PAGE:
Lower School

Dominion’s lower school emphasizes the grammar, or facts, of learning. At this age, students enjoy memorizing a wide variety of information: parts of the human body, the family tree of Greek Mythology, geography of the world, and multiplication tables, for instance. The school’s faculty creatively uses song, rhyme, hand motions, chants, and repetition to help students gain familiarity with the information they will need in the middle (grades7-8) and upper (grades 9-12) schools. Recitation of poetry is a highlight among the children as they effortlessly move through the stanzas of classical verse with intonation and expression. The school’s hymns of the month provide a warehouse of theology and beauty that will serve them for years to come.

Establishing a love for learning
Historical periods come alive as students deliver oral presentations in costume, detailing the events and times of ancient Egypt or participating in a barbarian feast. In science, students enjoy nature walks at our pond, seeing and touching the flora and fauna. The two most important goals for our lower school are to help students gather a robust body of knowledge and to help them develop affections for the scholarly pursuit.

Reading, Writing, and Arithmetic
The classical model emphasizes the importance of literary classics, and students at Dominion jump right in to these “Great Books” from an early age. In English, they master the basics of language as they study spelling, syntax, and vocabulary. In writing, they are taught to express themselves with accuracy, clarity, and vivid description. In math, students master the basic skills and fundamentals needed to prepare them for the higher level mathematics to come. Convinced that the fundamentals must be mastered while students are young, Dominion’s lower school program provides “essential elements” as an oasis in an American educational model that often suffers from excess and trial and error. “More” does not always mean “better,” and “the latest” does not always equate to “the best.”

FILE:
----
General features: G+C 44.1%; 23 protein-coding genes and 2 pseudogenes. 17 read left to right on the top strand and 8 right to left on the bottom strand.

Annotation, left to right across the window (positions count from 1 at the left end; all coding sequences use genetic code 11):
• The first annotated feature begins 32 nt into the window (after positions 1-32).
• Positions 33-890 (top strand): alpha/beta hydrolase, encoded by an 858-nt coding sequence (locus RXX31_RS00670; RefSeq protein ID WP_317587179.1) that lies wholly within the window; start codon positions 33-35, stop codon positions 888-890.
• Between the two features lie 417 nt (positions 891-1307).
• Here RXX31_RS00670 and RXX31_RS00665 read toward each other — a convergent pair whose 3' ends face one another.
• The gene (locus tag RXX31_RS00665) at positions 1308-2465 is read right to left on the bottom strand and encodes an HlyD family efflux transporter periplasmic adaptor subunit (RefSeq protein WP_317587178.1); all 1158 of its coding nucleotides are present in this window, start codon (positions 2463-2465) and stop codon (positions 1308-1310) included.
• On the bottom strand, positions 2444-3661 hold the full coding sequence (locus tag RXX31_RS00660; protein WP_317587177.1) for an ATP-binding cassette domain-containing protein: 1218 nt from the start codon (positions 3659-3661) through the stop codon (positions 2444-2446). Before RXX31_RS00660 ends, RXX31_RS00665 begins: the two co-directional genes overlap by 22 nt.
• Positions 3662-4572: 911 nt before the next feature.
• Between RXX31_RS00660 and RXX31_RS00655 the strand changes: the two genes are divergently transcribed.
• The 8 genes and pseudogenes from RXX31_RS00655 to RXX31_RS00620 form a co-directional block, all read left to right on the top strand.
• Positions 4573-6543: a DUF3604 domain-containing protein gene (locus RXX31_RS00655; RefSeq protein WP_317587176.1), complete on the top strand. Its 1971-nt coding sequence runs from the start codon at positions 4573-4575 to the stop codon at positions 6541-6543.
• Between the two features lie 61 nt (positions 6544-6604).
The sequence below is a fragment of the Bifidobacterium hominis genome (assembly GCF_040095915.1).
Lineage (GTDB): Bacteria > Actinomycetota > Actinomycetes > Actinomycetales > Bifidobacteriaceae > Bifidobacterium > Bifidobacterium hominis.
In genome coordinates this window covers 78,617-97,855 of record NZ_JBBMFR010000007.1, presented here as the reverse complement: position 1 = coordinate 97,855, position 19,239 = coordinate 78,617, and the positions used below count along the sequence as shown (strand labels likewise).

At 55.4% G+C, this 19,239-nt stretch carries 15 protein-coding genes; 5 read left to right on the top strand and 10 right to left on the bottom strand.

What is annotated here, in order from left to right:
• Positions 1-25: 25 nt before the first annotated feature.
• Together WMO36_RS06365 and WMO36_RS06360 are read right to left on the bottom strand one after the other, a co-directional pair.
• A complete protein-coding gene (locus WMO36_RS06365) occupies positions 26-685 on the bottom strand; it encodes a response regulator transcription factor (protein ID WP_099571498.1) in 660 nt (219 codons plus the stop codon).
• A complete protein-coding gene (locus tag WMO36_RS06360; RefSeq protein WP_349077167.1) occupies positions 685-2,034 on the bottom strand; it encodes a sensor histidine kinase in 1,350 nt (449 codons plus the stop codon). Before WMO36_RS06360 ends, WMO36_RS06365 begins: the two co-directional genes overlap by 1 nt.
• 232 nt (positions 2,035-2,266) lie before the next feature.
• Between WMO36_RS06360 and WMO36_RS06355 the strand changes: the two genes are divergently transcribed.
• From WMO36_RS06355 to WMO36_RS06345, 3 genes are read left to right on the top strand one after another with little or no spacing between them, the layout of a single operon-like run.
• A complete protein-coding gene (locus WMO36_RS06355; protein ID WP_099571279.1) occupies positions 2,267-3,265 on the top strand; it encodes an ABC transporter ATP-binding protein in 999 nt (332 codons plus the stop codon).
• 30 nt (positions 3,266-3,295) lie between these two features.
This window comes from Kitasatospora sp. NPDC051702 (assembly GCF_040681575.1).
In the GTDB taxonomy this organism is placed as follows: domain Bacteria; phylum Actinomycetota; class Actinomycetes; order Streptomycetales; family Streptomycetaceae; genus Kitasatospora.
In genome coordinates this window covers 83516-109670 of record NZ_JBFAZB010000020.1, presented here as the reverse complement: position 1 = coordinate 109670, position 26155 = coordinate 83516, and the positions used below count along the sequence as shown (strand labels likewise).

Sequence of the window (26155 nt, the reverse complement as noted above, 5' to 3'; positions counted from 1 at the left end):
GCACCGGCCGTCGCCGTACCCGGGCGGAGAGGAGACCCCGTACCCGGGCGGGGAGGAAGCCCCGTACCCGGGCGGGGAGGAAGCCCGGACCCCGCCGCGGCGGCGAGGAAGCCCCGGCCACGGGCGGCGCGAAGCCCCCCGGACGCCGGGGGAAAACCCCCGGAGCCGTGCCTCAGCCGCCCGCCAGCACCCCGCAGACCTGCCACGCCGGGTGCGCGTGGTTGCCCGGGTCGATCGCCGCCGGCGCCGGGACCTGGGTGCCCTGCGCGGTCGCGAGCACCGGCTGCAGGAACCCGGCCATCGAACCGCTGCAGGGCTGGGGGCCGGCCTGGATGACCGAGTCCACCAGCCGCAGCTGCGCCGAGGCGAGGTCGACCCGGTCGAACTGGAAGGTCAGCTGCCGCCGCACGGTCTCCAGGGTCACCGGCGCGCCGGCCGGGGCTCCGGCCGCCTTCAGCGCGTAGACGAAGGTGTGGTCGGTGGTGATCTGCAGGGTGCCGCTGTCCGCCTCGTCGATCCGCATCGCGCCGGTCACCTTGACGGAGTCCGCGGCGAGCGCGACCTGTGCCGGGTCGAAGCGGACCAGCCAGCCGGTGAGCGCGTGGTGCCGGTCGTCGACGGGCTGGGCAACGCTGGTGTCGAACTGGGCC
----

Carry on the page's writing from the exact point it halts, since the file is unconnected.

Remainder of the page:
Latin, the Arts, and Physical Education
The study of Latin begins in third grade, equipping students to understand the structure of English grammar and broadening vocabulary from a young age. The program also augments the students’ studies of ancient cultures and history. Children discover the beauty of creation as they practice the fundamental skills of music and art. These developing talents are displayed to the community during our annual fine arts events. All Dominion students must participate in the fine arts for each semester they are enrolled, and athletics or physical education courses are required through the tenth grade. Learn more about Dominion’s fine arts programs by visiting the Campus Life section of our website.

Teaching Worldview in the Lower School
All truth is God’s Truth. The world was created for God’s glory and for man’s delight. Accordingly, students are urged towards recognition that everything they study reflects the mind of a Master Designer. Lower School students learn that, through the pursuit of knowledge, we come to understand the Creator’s world and our place as stewards of it. We learn to love God and to serve one another.

Some of Our Favorite Lower School Literature

  • The Courage of Sarah Noble by Alice Dalgliesh
  • Charlotte’s Web by E.B. White
  • Little House in the Big Woods by Laura Ingalls Wilder
  • Just So Stories by Rudyard Kipling
  • The Pilgrim’s Progress by John Bunyan
  • D’Aulaire’s Book of Greek Myths
  • The Magician’s Nephew by C.S. Lewis
  • King Arthur and the Knights of the Round Table
  • Beowulf
  • The Bronze Bow by Elizabeth George Speare
  • The Door in the Wall by Marguerite de Angeli
  • The Hobbit by J.R.R. Tolkien
  • Where the Red Fern Grows by Wilson Rawls
  • White Fang by Jack London

Our lower school curriculum is structured to prepare students for our rigorous college-preparatory middle and upper school programs. Since we “begin with the end in mind,” we also encourage you to learn more about these programs and to peruse the full upper school humanities reading lists, which reflect the scope of what a Dominion education can produce.